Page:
Ephedra Dangers Taught in Traditional Herbal Training
February 26, 2003
The Pulse of Oriental Medicine
Ephedra Dangers Taught in Traditional Herbal
The Chinese medicine herb, ephedra (ma huang), has been misused
by the supplement industry and misunderstood by both the press
and biomedical community. The February 17th death of Orioles pitcher
Steve Bechler brought national attention to both the risks of
inappropriate ephedra usage and the dangers of an under-regulated
The use of ephedra for energy, athletic performance, or weight
loss is not traditional. Chinese Medicine employs ephedra for
asthma, coughing, wheezing, and the common cold. Ephedra played
an essential part in the first systematic chinese herbal text,
"On Cold Damage," written around 200 A.D. by Zhang Zhong-Jing.
Ephedra's dangers are well-documented in the traditional Chinese
medical literature. According to Dan Bensky's "Chinese Herbal
Medicine: Materia Medica," a standard academic textbook,
ephedra may raise blood pressure or cause restlessness and tremors.
Like most Chinese herbs, ephedra is always prescribed within
an herbal formula. The combination of herbs typical to chinese
medicine allows gentler herbs to moderate harsher ones. Even so,
Bensky's "Formulas & Strategies," says that the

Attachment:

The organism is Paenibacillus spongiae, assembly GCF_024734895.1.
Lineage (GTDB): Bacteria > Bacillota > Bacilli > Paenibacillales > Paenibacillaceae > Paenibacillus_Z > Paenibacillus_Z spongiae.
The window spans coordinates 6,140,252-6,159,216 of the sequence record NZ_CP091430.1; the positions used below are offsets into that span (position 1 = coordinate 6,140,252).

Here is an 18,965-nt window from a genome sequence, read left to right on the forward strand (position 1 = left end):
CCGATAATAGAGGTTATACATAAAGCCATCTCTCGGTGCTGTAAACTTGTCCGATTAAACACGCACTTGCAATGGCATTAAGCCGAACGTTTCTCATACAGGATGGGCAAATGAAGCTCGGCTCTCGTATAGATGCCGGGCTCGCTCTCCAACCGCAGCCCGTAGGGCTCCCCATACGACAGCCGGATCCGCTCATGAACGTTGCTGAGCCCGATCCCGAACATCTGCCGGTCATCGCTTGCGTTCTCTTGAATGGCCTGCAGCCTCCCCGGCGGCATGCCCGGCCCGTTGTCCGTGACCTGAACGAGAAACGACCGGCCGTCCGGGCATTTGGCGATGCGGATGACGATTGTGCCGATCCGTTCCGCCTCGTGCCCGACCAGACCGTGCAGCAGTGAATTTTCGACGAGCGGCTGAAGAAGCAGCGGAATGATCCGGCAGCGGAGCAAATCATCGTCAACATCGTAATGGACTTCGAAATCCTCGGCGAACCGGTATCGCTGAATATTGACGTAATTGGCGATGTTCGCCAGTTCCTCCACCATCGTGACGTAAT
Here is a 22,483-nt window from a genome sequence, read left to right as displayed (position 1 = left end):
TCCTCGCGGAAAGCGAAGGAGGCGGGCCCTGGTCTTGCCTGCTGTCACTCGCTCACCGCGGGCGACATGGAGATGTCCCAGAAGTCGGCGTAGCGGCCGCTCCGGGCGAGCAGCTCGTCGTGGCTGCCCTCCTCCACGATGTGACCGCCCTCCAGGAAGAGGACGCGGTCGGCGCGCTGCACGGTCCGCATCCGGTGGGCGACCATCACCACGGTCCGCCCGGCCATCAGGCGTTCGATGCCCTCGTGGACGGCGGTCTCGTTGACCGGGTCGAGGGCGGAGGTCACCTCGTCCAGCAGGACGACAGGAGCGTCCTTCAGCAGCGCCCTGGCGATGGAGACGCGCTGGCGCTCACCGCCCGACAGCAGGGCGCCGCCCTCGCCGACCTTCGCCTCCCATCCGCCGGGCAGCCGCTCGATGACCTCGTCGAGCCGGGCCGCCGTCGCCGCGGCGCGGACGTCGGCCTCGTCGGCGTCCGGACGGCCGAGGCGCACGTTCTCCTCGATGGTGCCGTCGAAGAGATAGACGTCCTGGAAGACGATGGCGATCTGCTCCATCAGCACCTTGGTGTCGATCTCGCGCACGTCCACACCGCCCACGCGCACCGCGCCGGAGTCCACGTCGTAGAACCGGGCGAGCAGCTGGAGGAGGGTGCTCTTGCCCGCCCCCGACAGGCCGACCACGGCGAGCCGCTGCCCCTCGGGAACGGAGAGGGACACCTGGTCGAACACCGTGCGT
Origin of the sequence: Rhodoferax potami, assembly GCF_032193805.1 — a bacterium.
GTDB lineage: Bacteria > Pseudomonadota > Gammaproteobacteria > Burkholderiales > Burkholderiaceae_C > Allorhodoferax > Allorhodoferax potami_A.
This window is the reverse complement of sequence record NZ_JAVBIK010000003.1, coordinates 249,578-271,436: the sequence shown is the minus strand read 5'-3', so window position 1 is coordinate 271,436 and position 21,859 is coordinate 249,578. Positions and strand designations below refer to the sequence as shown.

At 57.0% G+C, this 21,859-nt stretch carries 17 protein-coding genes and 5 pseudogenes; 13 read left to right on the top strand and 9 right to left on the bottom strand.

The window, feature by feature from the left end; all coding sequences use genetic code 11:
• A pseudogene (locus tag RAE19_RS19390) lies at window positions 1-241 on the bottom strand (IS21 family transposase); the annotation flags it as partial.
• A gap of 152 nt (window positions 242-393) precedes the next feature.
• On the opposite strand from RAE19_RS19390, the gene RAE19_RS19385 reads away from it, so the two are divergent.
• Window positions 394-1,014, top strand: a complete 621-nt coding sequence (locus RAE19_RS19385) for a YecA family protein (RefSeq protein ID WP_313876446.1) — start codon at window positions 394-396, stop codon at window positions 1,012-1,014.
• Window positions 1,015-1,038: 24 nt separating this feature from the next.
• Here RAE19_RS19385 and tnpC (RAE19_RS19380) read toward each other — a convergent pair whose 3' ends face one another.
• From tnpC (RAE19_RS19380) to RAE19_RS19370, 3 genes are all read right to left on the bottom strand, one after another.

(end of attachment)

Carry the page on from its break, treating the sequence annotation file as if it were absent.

classic formula, "Ephedra Decoction" is contraindicated
for weak patients with copious urination, patients prone to bleeding,
and should be used with caution in cases of high blood pressure.
These texts are studied by all chinese herbal students. The herbal
combinations marketed by supplement companies are not traditional
Herbalists trained and licensed to prescribe chinese herbs such
as ephedra usually attend 3-4 years of Traditional Chinese medicine
college, graduate with a Masters degree, and pass minimum competency
exams for licensing. Profiles of colleges that teach Chinese medicine
are available from the Council of Colleges of Acupuncture and
Oriental Medicine (http://www.ccaom.org/
Licensure that ensures competency in chinese herbs is regulated
nationally by the National Certification Commission for Acupuncture
and Oriental Medicine (http://www.nccaom.org/
Each state has its own laws regarding the prescription of herbs.
Some individual states have their own competency tests with even
higher standards. For example, in California, both herbal and
acupuncture competency are tested before an acupuncture license
is awarded. See the California Acupuncture Board at http://www.acupuncture.ca.gov/index.html
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